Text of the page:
PhD in Electronics

You can acquire high-level skills and knowledge in electronics through a Ph.D. program in electrical engineering. Review the prerequisites for admission to a Ph.D. program, and explore the typical curriculum. Read about job options in electronics, and check salary potential. Schools offering Electrical Engineering degrees can also be found in these popular choices.

What Kinds of Electronics Ph.D. Programs Can I Enroll In?

If you're looking for a doctorate in electronics, you'll need to enroll in a program that awards a Ph.D. in Electrical Engineering. Some students choose to earn their Doctor of Engineering in Electrical Engineering instead, although these programs are less common. A Ph.D. program is more appropriate for a career in research or teaching, while a Doctor of Engineering program is more focused on advanced engineering practice. Neither of these degrees can be earned online due to extensive research and laboratory requirements.

Degree Options Ph.D. in Electrical Engineering, Doctor of Engineering in Electrical Engineering
Prerequisites Bachelor's or master's degree in electronics, electrical engineering or computer engineering; remedial courses may be necessary
Degree Requirements Take and pass a qualifying exam, submit a plan for completion of courses and dissertation work, pass a candidacy exam, complete a dissertation
Common Courses Medical instrumentation, satellite communications, communication theory, speech signals, quantum electronics
Median Annual Wage (2014) $130,620 (for architectural and engineering managers)*
Job Outlook 2% increase between 2014-2024 (for architectural and engineering managers)*

Source: *U.S. Bureau of Labor Statistics

What Are the Requirements to Enroll?

You'll need to earn a Bachelor of Science or a master's degree in electronics, electrical engineering or computer engineering before you enroll in a doctoral program. If your undergraduate or master's degree is in another field, you'll have to take remedial courses before working toward a doctorate. Remedial coursework may cover electronic circuitry, signals processing, electromagnetic theory, computer programming and software development.

How Does a Ph.D. Program Work?

Before official acceptance into a Ph.D. program, you'll take the Doctoral Qualifying Exam. This exam will be taken during the second semester if you have a master's degree or during the third semester if you're currently working toward your master's degree. After passing the exam, you'll submit a plan detailing how you'll complete required Ph.D. courses and thesis work.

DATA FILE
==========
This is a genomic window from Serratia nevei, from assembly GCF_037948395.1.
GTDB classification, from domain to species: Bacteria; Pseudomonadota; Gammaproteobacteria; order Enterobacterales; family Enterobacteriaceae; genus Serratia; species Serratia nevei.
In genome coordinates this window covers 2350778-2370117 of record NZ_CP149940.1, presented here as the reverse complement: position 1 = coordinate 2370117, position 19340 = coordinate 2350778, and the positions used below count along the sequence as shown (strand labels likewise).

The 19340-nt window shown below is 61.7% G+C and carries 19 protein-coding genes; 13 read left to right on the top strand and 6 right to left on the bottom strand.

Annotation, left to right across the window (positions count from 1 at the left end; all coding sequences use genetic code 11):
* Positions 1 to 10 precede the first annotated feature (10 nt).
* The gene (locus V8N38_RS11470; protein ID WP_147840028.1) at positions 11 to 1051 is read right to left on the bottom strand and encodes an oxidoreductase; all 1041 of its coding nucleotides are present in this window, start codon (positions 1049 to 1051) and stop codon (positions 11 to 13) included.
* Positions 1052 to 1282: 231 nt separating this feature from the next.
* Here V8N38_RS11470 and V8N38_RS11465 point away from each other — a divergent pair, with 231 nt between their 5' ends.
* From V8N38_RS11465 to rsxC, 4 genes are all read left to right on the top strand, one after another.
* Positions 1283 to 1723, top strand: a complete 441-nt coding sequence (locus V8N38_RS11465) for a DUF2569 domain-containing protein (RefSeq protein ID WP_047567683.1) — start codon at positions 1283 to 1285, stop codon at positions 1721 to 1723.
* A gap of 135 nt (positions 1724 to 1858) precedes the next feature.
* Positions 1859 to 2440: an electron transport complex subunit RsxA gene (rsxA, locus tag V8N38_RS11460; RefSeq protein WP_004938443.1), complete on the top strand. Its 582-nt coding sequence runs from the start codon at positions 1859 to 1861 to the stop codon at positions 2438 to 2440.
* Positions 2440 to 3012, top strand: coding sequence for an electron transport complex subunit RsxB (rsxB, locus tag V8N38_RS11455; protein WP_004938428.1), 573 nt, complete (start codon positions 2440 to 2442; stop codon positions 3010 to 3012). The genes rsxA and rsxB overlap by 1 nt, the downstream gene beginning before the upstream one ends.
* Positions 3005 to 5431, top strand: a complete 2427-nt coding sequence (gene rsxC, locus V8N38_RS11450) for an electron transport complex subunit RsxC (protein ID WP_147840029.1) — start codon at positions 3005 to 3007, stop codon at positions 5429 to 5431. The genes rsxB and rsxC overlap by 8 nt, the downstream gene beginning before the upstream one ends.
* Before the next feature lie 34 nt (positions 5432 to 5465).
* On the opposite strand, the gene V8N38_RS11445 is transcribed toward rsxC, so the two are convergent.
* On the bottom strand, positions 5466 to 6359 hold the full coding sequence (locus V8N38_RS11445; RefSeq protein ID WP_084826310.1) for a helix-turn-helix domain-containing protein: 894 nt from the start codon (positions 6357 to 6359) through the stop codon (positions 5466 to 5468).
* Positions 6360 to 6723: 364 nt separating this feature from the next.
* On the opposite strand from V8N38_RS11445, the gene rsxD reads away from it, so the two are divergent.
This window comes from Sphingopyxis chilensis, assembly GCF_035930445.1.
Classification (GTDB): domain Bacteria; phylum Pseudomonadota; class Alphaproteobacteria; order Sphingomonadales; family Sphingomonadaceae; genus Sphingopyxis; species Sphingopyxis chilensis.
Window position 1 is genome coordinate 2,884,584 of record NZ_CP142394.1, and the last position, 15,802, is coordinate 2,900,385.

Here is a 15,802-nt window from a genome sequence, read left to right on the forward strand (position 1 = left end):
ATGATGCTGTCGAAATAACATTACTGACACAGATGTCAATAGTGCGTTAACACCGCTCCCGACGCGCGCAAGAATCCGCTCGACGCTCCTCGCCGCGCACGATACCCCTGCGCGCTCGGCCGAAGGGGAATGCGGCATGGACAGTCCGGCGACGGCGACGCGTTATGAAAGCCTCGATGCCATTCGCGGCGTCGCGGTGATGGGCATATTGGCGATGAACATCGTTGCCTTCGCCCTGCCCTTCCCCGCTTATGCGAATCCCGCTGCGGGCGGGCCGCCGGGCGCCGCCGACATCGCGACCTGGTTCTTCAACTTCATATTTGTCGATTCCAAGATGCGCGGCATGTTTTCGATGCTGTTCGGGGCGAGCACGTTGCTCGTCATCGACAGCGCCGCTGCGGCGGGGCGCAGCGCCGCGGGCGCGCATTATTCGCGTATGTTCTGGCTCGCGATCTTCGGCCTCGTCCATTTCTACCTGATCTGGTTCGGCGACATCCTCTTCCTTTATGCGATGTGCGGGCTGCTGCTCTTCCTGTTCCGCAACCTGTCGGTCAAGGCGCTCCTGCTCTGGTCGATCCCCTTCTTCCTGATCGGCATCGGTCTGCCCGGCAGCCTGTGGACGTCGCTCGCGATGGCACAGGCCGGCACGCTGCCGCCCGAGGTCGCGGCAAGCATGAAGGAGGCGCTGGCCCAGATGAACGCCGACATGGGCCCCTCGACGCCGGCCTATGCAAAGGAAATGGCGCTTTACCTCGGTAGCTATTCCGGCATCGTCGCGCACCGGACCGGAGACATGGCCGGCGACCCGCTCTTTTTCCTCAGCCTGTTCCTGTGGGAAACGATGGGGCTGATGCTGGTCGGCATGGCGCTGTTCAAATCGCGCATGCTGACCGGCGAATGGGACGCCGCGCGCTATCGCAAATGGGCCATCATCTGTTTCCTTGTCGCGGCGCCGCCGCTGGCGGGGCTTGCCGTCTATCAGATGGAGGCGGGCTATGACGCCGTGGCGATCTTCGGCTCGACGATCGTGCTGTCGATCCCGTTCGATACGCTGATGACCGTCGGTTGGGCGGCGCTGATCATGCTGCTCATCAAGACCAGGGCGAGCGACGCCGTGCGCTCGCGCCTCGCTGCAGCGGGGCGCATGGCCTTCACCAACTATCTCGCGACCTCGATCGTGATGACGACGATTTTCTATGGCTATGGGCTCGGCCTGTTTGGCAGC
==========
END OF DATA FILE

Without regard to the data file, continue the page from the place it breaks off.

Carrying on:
You'll also need to take and pass a candidacy exam, after which you'll submit a dissertation proposal. Your dissertation should address some observed problem that needs to be solved in the electronics engineering industry. You'll also need to submit related literature and evidence supporting the likelihood of your success in solving that problem. A doctorate will be awarded after you complete coursework, finish your dissertation and defend it before a doctoral review committee.

What Can I Learn as a Doctoral Student?

Depending upon your concentration and the type of program you enroll in, coursework and research for your thesis can cover a variety of topics. These topics can include biomedical systems, communications, robotics, systems analysis, signals processing and electromagnetism.

The type of study you complete will be determined by your concentration, which can be in electrical engineering, computer graphics, computer systems, communications or another area. Depending upon your concentration, you can also learn about:

  • Satellite communications
  • Communication theory
  • Medical instrumentation
  • Digital signal filters
  • Speech signals
  • Quantum electronics

How Can I Use My Degree?

Careers you might consider after earning your Ph.D. include engineering manager and college instructor. As an engineering manager, you can use your electronics skills to explain natural phenomena, direct research teams and develop new technology products based on existing research. The U.S. Bureau of Labor Statistics (BLS) reported that architectural and engineering managers had median earnings of $130,620 during 2014 (www.bls.gov). The BLS also reported that demand for architectural and engineering managers will increase by two percent during the 2014-2024 decade.

According to the BLS, the median earnings of college instructors who taught engineering classes in 2014 were $94,130. In addition, demand for postsecondary teachers will increase by 13% between 2014 and 2024 due to the overall rise in student population.

To continue researching, browse degree options below for course curriculum, prerequisites and financial aid information. Or, learn more about the subject by reading the related articles below:

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